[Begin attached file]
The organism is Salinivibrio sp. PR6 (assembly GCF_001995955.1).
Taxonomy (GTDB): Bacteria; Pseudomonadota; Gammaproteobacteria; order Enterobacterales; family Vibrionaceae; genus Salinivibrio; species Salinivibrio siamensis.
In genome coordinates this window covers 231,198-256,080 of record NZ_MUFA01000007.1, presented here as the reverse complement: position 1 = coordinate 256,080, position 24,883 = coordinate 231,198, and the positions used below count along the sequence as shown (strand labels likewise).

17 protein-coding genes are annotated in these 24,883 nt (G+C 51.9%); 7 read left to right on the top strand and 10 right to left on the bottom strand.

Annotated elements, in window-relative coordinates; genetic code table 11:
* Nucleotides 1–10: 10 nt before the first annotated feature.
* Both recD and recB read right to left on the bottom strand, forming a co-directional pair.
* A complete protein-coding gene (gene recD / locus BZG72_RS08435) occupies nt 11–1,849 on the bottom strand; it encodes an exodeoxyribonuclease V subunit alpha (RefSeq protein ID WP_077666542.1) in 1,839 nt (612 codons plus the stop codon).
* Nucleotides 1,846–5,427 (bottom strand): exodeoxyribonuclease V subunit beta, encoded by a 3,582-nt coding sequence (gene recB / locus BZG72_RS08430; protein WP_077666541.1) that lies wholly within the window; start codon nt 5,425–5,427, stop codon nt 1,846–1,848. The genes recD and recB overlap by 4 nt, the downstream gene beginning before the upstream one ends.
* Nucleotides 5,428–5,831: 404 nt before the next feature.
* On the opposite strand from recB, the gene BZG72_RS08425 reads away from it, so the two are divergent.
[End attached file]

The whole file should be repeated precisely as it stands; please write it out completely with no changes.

The organism is Salinivibrio sp. PR6 (assembly GCF_001995955.1).
Taxonomy (GTDB): Bacteria; Pseudomonadota; Gammaproteobacteria; order Enterobacterales; family Vibrionaceae; genus Salinivibrio; species Salinivibrio siamensis.
In genome coordinates this window covers 231,198-256,080 of record NZ_MUFA01000007.1, presented here as the reverse complement: position 1 = coordinate 256,080, position 24,883 = coordinate 231,198, and the positions used below count along the sequence as shown (strand labels likewise).

17 protein-coding genes are annotated in these 24,883 nt (G+C 51.9%); 7 read left to right on the top strand and 10 right to left on the bottom strand.

Annotated elements, in window-relative coordinates; genetic code table 11:
* Nucleotides 1–10: 10 nt before the first annotated feature.
* Both recD and recB read right to left on the bottom strand, forming a co-directional pair.
* A complete protein-coding gene (gene recD / locus BZG72_RS08435) occupies nt 11–1,849 on the bottom strand; it encodes an exodeoxyribonuclease V subunit alpha (RefSeq protein ID WP_077666542.1) in 1,839 nt (612 codons plus the stop codon).
* Nucleotides 1,846–5,427 (bottom strand): exodeoxyribonuclease V subunit beta, encoded by a 3,582-nt coding sequence (gene recB / locus BZG72_RS08430; protein WP_077666541.1) that lies wholly within the window; start codon nt 5,425–5,427, stop codon nt 1,846–1,848. The genes recD and recB overlap by 4 nt, the downstream gene beginning before the upstream one ends.
* Nucleotides 5,428–5,831: 404 nt before the next feature.
* On the opposite strand from recB, the gene BZG72_RS08425 reads away from it, so the two are divergent.